The only catch was that I had to drill a hole on one side of the tag so I could hang it, but it didn't give me much trouble.

Since this was made specifically for my friend, I decided to go the more permanent route and get something engraved with "Jenny Bell", which a play on her nickname "Jennebelle". When I had trouble finding a good engraving though, I came across another interesting option, using a name card slot from a drawer! (picture included) This would allow you to change the bell title by changing out a small paper card, and I found them for less than a dollar at some craft stores. Even an antique one was only 2 or 3 bucks if you want it to look older, and it was probably more fitting to have something like this in the servants quarters than something as classy as an engraved plate.

Just my opinion though. Moving on.

Step 8: Final Steps

There's only a few more things to do, and theirs not much explaining to go around it, so here we go:

  • Using super glue (or soldering like me) attach a fancy button on top of the nail that's holding the spiral in the center. This will give it a small touch of class. I couldn't find my glue, so I just soldered it on.
  • Grab a few eyelets and place them on opposite sides of the spiral, closer to the edge. One of these is going to hold the chain, and the other is going to hold a spring

To be honest, the tutorial is broken up a bit here because I already tried to hang it, used it, and found out I needed a spring. The weight of the chain and cord is too much and pulls the spiral on its own, so when you try to ring it, it doesn't have any room to ring. The small spring I added was just enough to pull the spiral back to its default position anytime you pull the cord, letting it ring as much as it wants!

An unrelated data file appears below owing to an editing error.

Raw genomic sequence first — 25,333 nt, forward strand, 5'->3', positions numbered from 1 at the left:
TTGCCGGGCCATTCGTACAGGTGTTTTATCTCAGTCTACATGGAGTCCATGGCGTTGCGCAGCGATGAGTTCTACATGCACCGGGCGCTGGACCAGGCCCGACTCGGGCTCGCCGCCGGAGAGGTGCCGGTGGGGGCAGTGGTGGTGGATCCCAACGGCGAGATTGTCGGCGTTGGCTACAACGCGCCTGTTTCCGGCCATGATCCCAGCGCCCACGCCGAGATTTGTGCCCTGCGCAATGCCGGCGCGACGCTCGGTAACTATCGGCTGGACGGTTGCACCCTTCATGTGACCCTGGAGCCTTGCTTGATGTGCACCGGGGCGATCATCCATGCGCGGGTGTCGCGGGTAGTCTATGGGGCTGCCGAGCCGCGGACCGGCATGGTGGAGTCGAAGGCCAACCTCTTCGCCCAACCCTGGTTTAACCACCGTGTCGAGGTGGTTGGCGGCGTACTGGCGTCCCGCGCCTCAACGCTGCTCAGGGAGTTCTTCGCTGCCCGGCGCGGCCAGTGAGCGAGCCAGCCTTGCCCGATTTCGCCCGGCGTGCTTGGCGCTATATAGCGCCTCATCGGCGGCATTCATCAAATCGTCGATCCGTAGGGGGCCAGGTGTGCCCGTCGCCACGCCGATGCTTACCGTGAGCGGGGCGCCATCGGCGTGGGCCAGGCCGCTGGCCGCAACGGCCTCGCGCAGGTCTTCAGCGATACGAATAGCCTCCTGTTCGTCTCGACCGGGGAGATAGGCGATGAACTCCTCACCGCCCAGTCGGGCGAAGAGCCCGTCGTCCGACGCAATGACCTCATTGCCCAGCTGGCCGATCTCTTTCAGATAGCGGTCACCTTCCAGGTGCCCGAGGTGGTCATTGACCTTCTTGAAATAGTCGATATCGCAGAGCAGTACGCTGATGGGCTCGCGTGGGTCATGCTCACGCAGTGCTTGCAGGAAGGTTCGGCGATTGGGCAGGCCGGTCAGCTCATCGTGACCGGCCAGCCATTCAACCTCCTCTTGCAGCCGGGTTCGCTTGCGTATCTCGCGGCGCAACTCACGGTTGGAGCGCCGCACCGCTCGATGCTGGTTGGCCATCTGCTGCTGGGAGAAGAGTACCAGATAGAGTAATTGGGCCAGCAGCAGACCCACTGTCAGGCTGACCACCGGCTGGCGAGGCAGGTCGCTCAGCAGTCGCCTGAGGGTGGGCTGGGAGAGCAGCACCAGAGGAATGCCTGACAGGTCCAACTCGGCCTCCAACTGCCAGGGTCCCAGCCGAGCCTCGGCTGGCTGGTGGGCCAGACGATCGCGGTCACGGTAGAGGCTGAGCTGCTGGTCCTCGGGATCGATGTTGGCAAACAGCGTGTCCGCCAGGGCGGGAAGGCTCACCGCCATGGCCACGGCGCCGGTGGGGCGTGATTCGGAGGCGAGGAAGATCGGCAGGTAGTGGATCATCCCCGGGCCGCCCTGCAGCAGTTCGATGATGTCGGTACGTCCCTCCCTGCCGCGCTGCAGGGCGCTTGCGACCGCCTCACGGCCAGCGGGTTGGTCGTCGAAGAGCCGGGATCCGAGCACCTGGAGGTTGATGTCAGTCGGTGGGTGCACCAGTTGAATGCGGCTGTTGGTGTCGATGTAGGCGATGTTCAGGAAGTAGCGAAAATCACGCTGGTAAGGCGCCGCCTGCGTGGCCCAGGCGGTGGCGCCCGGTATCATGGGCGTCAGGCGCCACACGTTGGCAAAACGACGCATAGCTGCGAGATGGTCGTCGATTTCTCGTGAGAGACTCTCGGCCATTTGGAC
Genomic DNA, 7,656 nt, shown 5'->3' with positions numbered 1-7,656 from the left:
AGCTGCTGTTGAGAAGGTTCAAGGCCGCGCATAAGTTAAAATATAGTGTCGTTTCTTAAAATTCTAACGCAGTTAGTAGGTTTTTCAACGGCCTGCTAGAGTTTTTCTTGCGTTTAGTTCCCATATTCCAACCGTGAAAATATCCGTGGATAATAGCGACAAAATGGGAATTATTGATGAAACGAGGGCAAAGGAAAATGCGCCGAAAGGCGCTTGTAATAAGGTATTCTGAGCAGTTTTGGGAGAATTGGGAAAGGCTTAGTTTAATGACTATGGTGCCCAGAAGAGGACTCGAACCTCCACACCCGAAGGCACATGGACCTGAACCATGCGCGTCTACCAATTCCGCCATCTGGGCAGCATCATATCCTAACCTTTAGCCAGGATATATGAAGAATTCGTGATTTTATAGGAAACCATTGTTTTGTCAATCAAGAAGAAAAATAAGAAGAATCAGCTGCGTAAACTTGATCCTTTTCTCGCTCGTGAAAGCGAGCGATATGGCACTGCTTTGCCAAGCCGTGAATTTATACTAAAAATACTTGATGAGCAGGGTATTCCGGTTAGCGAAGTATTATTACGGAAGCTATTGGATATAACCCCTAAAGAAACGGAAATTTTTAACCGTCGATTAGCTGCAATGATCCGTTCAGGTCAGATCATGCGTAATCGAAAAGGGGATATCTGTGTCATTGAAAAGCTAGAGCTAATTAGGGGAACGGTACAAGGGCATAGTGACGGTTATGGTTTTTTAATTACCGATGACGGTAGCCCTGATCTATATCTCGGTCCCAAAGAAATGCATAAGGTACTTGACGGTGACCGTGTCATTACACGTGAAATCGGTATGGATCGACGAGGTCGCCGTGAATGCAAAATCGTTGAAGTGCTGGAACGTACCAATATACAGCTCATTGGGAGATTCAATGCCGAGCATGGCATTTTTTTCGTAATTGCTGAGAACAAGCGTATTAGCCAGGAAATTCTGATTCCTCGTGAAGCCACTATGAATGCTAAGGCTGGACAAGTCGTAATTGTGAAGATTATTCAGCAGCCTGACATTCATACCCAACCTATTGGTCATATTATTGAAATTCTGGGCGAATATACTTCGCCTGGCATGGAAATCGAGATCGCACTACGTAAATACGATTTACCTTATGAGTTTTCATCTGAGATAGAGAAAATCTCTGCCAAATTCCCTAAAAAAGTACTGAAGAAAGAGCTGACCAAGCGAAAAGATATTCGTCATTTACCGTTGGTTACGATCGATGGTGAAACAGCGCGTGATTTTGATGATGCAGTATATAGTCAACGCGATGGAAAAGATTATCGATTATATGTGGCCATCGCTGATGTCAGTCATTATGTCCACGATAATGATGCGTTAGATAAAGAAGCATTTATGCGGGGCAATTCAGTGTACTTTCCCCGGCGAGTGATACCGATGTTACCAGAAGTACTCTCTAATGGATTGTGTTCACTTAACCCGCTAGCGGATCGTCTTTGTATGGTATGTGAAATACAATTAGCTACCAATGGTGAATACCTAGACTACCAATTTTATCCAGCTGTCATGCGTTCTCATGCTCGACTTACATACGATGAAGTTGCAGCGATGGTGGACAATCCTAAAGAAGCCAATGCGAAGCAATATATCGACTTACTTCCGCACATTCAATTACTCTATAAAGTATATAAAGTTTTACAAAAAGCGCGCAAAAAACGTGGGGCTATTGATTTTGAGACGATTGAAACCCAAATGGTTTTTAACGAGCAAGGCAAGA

• Add two screw holes on the sides so that you can hang it up. I measured mine out halfway vertically and one inch from the sides so it would be symmetrical.
  • Give the metal a nice cleaning, and head off to whatever room you plan to hang this in!

Step 9: Hanging

Find yourself a good spot to hang your bell. Outside of a bedroom for example, or in a common place like a kitchen or family room. Use the screw holes you made to screw it into the wall. If you don't want to screw into the wall, I imagine you could use a lot of hanging tape made for picture frames, but remember that this will be receiving a good amount of force whenever someone pulls the cord, so make it strong.

To hang the string, I just used a few screws placed near the top of the room so it would have something to rest on.

Again, rather than buying 30 feet of gold chain for this project, I decided to make it look like I had. I got just enough chain for the beginning and end, and then used a gold nylon string to connect the two. Sadly, I came up with the nylon idea later, so I haven't got any pictures of it.

The string, and surprisingly even the chain, was thin enough to go through the top frame of a door when it's closed, and was still able to ring. This way Jenny could still have her privacy, but call for help if need be.

Well, that's it! You've got yourself a hanging servants bell, ready to spice up your decor and help anyone in need! I hope you liked this tutorial, and be sure to check out the video at the beginning if you get lost!